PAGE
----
The final emotional appeal completely misses the point. The question, Ms. Smith is what has past governmental involvement done to eliminate, or even ameliorate, the problem of poverty in this country? In reality, not much, not much at all. So you might consider that most informed taxpayers might point out that given how inept government has been over the past decades in reducing poverty - even when provided enormous sums of money and plenty of time - they might conclude a radically different approach is called for in addressing the problem. Perhaps, for instance, it might be best if those tax dollars were turned back to the people who earned them through tax cuts, thereby decreasing the their tax burden and freeing up money they can use to help stimulate the economy and provide incentive and opportunity for the poor to work their way out of poverty.

Instead, Ms. Smith, using a favorite emotional rhetorical trick of the left, appeals to the continuation of the disincentive of governmental poverty and welfare programs by claiming it is "for the children". The governmental approach - which has mostly exacerbated the very problem she cites - is now, finally going to work because she and Mr. Edwards care about it. And because they care about it, McMansioners, you're going to pay for it if she can manage to help Edwards get elected.

Question: Which do you think would make a child and his or her parents more proud, Ms. Smith? The opportunity and incentive to work themselves out of poverty provided by a booming economy or the disincentive of welfare which provides just enough of a level of subsistence that a parent or parents don't have to work (and in fact if they do they may lose the benefit) but only maintain a minimal level of existence at or below the poverty level? And which is most likely to unclog the courts and provide parents with the experience and means they need to do their jobs as parents?

Just askin'?
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Previous Comments to this Post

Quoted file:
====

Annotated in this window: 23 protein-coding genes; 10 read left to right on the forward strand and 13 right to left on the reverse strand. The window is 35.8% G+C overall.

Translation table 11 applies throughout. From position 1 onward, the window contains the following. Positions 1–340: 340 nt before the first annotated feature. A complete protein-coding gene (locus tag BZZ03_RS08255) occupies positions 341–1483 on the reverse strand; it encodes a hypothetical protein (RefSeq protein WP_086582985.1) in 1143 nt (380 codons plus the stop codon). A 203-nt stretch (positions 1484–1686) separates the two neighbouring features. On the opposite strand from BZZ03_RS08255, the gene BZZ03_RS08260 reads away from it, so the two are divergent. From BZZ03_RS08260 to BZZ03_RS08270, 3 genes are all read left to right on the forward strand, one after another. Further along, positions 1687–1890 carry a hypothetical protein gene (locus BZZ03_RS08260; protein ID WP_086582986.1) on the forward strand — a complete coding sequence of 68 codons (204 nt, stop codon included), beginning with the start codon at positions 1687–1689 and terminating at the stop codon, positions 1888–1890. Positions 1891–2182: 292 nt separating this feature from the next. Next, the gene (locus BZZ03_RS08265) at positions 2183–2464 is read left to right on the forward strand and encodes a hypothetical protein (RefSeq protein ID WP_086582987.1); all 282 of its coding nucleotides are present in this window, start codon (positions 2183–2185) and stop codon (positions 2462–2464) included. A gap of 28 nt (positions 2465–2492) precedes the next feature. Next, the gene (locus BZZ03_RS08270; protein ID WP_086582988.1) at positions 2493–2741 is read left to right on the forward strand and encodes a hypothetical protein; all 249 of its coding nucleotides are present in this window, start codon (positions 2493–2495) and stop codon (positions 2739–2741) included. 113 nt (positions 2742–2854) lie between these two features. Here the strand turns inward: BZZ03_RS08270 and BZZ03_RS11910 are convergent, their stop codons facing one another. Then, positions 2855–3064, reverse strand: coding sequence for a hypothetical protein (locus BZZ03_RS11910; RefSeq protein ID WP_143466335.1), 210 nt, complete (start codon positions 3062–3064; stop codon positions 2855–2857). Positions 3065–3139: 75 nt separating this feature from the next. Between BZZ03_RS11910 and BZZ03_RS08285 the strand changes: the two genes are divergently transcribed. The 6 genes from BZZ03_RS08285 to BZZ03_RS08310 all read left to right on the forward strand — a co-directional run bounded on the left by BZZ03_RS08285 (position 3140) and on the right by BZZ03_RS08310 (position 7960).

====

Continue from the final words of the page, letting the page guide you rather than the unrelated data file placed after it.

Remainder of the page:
Having lived in poverty a portion of my life when a child and having raised myself up with the help of advanced technical training in the military and my own initiative, I get very disgusted with those that blame others for the amount of human misery we see in our country today. I am a close witness to the life of a young man who has fathered at least three children out of wedlock from three different girls of which one is a known drug addict. The young man is now in prison and has been a drug user. These young people are not from very poor families, but for too long, little of what they did had consequences; they seemed to be treated as victims of something; maybe a culture that does not require effort to survive. The young man is very bright, but I would say is just plain lazy, finds that those that love him will “cover” for him and it is too easy to steal from others and con. In our “enlightened” modern society we are supposed to be non-judgmental; not me. Now family members have to care temporarily for at least one of his children, but the court is allowing a child to be returned to the mother when she is through her tax supported rehab (the second time). What future will this child have if it is returned to either parent? This story is not unique.

There were many inequities in our country prior to the 1960’s, but I remember the respect that children showed to adults and to citizens to fellow citizens; that civility seemed to be everywhere. And there were real families who were poor but never seemed to know it. I certainly didn’t.